Julian Fellowes enjoyed a delicious slice of humble pie last night after he apologised for getting âthe humpâ? with viewers and critics who pointed out a number of historical inaccuracies in his hit series, Downton Abbey.
The second series of ITV1âs ridiculously popular period drama will hit screens this Sunday, with the final episode of the last series attracting 11 million viewers.
But despite the love for Downton, viewers did not shy away from pointing out anachronisms – such as the use of the word boyfriend, the sight of a TV aerial fixed to a home, a modern-style conservatory and double yellow lines on a road – in the first series.
Fellowes, the drama’s writer and executive producer, had lashed out at those who spotted and highlighted inaccuracies, suggesting that “the real problem is with people who are insecure socially.”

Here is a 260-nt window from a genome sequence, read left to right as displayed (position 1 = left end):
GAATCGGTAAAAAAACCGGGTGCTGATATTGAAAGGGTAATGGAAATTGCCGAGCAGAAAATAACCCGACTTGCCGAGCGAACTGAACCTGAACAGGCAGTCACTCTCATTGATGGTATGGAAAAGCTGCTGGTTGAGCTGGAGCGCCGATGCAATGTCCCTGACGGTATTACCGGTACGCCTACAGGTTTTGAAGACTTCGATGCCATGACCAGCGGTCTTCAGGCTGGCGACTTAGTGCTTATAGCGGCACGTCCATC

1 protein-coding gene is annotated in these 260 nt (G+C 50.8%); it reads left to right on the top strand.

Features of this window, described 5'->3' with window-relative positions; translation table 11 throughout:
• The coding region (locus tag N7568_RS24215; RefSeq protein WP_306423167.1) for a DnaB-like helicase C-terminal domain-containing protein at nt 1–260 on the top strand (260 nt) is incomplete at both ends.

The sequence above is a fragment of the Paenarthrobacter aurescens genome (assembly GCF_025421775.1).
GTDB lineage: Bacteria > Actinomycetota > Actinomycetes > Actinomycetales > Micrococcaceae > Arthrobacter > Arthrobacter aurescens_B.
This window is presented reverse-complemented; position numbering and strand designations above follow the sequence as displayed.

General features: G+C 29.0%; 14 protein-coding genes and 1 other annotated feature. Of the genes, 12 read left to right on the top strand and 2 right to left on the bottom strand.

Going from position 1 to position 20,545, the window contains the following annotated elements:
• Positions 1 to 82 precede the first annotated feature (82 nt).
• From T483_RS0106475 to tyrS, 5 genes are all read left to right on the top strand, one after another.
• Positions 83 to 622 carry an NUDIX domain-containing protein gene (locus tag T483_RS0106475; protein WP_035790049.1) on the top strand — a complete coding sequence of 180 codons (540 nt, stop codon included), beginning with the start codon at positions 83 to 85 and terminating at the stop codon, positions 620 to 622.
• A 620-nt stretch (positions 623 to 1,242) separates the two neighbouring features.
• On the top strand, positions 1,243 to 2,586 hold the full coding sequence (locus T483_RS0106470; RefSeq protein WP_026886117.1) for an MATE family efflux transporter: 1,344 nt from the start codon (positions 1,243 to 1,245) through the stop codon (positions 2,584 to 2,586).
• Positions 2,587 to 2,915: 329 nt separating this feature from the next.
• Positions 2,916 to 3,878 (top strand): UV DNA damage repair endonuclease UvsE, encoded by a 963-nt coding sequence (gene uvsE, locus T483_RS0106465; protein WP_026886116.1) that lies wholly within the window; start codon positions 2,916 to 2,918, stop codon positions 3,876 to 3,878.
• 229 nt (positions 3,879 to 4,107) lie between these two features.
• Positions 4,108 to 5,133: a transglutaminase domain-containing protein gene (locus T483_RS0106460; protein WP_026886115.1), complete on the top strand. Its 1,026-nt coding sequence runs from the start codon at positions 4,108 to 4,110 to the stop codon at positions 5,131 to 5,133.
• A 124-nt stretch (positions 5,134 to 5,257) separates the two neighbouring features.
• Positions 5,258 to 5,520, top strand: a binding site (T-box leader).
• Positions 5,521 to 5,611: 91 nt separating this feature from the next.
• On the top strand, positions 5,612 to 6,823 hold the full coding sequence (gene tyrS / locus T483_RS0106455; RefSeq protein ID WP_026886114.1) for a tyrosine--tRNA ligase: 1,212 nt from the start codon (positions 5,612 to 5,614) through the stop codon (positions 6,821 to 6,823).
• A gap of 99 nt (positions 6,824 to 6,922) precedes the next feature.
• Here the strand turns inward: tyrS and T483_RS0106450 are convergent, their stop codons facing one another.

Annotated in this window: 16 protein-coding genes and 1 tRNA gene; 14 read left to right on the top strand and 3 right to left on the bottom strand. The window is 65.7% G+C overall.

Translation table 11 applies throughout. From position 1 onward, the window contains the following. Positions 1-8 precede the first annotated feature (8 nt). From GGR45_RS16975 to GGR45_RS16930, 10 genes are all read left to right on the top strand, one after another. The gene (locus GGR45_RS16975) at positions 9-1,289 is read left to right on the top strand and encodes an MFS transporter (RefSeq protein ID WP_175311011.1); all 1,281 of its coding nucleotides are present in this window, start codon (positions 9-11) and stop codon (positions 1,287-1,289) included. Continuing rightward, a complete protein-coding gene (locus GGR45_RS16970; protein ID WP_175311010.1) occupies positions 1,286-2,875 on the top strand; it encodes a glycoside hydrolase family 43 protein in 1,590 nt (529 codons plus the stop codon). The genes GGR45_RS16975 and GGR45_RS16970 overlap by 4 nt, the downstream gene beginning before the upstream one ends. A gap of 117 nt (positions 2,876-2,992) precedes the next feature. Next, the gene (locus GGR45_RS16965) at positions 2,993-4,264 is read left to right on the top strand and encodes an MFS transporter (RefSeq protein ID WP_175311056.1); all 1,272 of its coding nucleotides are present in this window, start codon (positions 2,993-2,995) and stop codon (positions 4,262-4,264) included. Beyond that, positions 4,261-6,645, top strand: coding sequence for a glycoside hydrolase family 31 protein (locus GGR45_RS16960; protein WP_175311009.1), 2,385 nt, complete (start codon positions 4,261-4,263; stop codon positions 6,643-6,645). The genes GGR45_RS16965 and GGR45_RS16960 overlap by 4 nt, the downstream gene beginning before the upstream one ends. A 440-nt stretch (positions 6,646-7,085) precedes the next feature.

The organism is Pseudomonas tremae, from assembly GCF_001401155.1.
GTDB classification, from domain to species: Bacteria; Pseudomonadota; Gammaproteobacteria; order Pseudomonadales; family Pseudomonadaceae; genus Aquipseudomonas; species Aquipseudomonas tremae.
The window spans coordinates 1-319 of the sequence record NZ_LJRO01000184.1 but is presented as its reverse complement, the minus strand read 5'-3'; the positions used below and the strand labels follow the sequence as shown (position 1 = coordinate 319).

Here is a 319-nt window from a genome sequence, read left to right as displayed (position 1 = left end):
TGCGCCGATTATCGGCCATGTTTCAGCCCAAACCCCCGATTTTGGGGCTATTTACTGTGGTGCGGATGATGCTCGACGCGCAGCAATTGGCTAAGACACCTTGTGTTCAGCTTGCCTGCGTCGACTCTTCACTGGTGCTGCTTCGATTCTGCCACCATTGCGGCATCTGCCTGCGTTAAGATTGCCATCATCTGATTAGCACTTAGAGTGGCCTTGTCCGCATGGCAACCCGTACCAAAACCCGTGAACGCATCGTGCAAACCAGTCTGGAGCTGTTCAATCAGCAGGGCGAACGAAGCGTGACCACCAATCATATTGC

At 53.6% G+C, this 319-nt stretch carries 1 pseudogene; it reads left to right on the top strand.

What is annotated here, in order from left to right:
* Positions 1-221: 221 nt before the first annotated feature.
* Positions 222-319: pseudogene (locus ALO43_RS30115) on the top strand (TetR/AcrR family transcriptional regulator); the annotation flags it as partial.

He added: “They think to show how smart they are by picking holes in the programme to promote their own poshness and to show that their knowledge is greater than your knowledge.”
Now he has told the Radio Times that it was “sloppy” to have let the TV aerial slip through in the ITV1 drama and admitted that he âbehaved rather badly by getting the hump.”